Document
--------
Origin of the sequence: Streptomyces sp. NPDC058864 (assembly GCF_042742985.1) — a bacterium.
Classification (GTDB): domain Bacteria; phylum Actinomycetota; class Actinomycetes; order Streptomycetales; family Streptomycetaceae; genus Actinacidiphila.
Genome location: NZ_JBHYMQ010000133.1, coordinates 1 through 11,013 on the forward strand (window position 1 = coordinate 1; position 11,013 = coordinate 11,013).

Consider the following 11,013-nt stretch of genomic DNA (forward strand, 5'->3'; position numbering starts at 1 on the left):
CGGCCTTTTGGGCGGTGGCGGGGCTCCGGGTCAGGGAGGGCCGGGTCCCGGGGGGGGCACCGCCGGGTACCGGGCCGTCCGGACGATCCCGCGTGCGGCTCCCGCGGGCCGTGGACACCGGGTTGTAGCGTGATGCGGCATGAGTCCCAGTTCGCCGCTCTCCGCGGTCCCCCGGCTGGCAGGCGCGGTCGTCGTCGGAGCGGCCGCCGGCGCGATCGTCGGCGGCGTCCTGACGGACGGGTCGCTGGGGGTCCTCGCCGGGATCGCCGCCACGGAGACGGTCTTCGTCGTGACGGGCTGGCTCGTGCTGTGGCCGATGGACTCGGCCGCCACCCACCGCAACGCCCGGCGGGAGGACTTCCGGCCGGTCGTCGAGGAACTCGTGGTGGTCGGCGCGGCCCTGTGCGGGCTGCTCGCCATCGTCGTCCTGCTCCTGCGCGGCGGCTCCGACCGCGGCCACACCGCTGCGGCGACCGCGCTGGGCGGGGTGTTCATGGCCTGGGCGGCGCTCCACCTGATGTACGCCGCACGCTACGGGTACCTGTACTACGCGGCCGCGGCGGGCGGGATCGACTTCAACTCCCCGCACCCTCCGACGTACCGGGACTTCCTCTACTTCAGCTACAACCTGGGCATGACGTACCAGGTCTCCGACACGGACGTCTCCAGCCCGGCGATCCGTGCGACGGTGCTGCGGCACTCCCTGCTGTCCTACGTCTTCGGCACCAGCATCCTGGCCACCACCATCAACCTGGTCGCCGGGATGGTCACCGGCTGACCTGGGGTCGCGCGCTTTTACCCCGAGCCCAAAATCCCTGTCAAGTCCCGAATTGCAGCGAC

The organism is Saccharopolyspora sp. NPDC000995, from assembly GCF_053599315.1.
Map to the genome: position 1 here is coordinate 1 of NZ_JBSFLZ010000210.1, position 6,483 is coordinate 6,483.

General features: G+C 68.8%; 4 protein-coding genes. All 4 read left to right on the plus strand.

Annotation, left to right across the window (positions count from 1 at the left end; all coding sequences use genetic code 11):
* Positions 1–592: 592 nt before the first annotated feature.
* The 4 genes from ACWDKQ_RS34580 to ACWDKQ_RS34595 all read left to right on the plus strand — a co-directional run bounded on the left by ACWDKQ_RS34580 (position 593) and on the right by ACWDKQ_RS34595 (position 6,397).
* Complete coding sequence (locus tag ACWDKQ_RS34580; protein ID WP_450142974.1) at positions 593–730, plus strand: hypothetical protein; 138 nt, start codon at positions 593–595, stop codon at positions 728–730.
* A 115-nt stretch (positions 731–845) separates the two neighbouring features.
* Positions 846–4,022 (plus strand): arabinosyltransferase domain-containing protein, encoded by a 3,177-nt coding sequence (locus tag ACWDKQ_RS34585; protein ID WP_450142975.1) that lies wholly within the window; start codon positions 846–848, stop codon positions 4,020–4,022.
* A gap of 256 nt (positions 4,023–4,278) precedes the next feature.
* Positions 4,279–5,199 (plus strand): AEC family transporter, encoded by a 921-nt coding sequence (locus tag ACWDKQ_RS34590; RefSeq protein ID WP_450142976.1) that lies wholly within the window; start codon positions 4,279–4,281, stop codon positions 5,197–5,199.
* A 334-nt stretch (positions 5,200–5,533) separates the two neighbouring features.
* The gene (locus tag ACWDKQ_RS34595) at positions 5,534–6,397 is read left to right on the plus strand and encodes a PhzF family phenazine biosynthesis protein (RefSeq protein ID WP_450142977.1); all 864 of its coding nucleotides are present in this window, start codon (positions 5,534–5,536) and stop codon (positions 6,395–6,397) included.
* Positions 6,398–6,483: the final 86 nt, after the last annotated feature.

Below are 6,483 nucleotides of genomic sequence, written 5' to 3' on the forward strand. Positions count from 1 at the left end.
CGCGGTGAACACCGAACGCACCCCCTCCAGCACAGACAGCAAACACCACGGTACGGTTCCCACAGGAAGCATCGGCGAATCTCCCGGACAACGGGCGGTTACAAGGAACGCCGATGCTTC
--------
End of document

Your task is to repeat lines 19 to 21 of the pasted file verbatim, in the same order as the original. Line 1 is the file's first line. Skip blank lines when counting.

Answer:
* Positions 6,398–6,483: the final 86 nt, after the last annotated feature.

Below are 6,483 nucleotides of genomic sequence, written 5' to 3' on the forward strand. Positions count from 1 at the left end.
CGCGGTGAACACCGAACGCACCCCCTCCAGCACAGACAGCAAACACCACGGTACGGTTCCCACAGGAAGCATCGGCGAATCTCCCGGACAACGGGCGGTTACAAGGAACGCCGATGCTTC